The chiefs of five Maliseet First Nations in New Brunswick are calling for the proposed Sisson mine project to be rejected because of its impact on Maliseet people.

The chiefs of Kingsclear, Madawaska, Oromocto, St. Mary's and Tobique First Nations issued a statement on Thursday in reaction to a federal study that said the proposed mine would have a "significant" impact on several communities.

The proposed mine would impact 1,253 hectares of land about 60 kilometres northwest of Fredericton that have been traditionally used for hunting, fishing and resource-gathering by the Tobique, Kingsclear, Woodstock and St. Mary's communities.

"This open pit mine would destroy one of our last remaining areas to harvest and practise our culture," said Tobique Chief Ross Perley in a statement by the chiefs. "It creates a long-term risk of contamination for our territory and resources.

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St. Mary's First Nation Chief Candice Paul is calling for the federal Environment minister to reject the proposal for an open pit mine about 60 kilometres northwest of Fredericton. (CBC)

"This is not an appropriate project for Maliseet territory and we urge Canada to reject it in light of the conclusions for the comprehensive study report."

The report was released Friday by the Canadian Environmental Assessment Agency to initiate a 30-day period of public response.

"St. Mary's First Nation appreciates Canada's acknowledgement of the heavy toll this mine would take on our rights," said St. Mary's Chief Candice Paul. "We call on Canada to honour its peace and friendship treaties with us and reject the mine on the basis of this finding of significant adverse effects."

Woodstock First Nation is not included on the list of Maliseet communities calling for the mine project to be rejected. Woodstock Chief Tim Paul declined to comment on Thursday.

Sisson responds

Sisson Mines Ltd. wants to develop an open pit tungsten and molybdenum mine and ore processing facility. It is expected to operate for 27 years, mining 30,000 dry tonnes per day. The projected cost of the mine is $579 million.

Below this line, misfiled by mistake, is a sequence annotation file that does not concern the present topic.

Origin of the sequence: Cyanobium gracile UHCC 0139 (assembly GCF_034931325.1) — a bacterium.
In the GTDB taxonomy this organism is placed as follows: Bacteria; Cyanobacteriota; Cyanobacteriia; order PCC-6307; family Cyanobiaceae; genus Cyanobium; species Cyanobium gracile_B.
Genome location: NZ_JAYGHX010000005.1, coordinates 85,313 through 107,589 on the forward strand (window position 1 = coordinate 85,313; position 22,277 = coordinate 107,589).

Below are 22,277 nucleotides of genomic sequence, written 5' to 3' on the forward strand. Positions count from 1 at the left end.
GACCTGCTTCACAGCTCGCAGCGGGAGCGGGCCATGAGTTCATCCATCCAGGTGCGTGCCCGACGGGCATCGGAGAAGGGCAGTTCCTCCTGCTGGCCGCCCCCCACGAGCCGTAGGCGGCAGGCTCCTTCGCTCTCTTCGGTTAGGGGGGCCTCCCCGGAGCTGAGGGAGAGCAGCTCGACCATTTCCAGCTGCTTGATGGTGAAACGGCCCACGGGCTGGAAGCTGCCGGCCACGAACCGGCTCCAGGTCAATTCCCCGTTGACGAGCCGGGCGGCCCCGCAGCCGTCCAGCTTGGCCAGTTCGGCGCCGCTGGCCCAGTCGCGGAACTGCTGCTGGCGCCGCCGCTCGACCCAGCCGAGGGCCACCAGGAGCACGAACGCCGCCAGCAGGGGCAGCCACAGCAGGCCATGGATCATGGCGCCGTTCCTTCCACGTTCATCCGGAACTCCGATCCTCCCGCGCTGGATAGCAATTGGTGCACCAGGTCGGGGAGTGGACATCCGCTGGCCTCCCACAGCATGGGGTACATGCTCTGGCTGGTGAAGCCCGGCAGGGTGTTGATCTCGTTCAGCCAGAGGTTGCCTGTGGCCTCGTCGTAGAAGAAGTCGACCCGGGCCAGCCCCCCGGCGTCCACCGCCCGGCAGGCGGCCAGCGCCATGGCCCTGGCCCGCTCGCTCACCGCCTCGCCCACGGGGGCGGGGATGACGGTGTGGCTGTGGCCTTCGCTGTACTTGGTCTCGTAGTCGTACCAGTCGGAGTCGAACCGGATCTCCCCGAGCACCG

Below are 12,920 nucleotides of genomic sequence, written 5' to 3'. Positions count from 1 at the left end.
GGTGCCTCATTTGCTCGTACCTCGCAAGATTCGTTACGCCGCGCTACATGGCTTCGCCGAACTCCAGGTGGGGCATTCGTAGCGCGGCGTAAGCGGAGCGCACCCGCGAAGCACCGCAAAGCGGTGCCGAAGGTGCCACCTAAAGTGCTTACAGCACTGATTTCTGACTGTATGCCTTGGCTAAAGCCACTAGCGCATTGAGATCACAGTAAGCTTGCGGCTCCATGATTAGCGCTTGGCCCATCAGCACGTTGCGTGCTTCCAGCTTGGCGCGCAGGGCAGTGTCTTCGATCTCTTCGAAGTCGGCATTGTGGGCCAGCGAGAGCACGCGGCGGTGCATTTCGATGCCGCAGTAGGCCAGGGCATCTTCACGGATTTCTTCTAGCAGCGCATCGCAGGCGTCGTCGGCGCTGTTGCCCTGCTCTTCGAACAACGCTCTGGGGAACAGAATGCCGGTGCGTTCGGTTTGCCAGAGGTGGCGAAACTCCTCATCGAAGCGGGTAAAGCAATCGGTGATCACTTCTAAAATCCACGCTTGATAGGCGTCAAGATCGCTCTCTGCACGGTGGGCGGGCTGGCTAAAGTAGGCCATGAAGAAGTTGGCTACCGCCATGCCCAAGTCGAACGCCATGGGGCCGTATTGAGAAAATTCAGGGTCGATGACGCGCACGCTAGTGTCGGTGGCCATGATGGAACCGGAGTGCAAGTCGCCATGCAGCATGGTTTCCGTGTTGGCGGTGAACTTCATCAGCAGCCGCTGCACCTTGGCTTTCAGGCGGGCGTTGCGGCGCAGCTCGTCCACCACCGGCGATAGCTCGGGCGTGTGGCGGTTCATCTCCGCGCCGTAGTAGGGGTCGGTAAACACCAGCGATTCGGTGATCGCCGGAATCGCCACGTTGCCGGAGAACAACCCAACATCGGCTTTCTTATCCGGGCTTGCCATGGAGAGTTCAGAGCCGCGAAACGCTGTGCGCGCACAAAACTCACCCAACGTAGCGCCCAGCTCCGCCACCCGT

The mine is expected to create 500 jobs during its construction and 300 jobs during its operation.

Company officials declined interviews Thursday because the environmental assessment process is continuing to unfold. However, the company did issue a written statement about the findings of the comprehensive study report by the federal assessment agency, noting it concluded the mine "can be developed and operated in an environmentally responsible manner."

"This project can provide jobs and significant long term economic benefit to all New Brunswickers," the company stated.

"We recognize the importance First Nations places on the current use of lands and resources for traditional purposes and we are committed to advancing the Sisson project in a manner that respects these elements. Sisson will continue to engage Maliseet First Nations in a meaninful and constructive manner."

However, there appears to be little interest in dialogue from the five chiefs who signed off on Thursday's statement calling for the federal rejection of the proposal.

Aboriginal and treaty rights

The New Brunswick government has approved the environmental impact assessment for the project, subject to 40 conditions.

"Maliseet Aboriginal and treaty rights are already seriously compromised in New Brunswick due to centuries of colonization, including overharvesting of key Maliseet resources and extensive development and privatization of provincial Crown land," reads the statements issued by lawyer Dominique Nouvet on behalf of the five chiefs.

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Dominque Nouvet represents the six Maliseet First Nations of St. Mary's, Oromocto, Kingslcear, Woodstock, Tobique and Madawaska in their negotiations with the New Brunswick government about the Sisson mine project. (CBC)

"The mine would further erode the Maliseet's constitutional rights and seriously infringe on Maliseet Aboriginal title and treaty and harvesting cultural rights."

The statement points to a section of the agency's report where it finds "the residual adverse effects on current use of lands and resources for traditional purposes to be of high magnitude given the size of the area that would become unavailable and the cultural importance of this area."

"The agency considers the effects to be at a regional scale … permanent, continuous, and irreversible.

"The agency considers that the measures proposed by the proponent would mitigate some effects on biophysical resources important for current land use activities, but fail to address the permanent loss of access to an area of high value, and the associated use of that area."

On Tuesday, Wolastoq Grand Chief Ron Tremblay said no amount of accommodation is worth damaging the land.

"We just want them to leave the land as it is," said Tremblay.

"We feel that as traditional people, we still utilize the land in our gathering, to hunt, and to do ceremonies, plus to collect medicines in that traditional territory.

"That's a very sacred piece of land to our people."

The New Brunswick government has approved the environmental impact assessment for the project, subject to 40 conditions.

The federal decision is expected to be made this summer.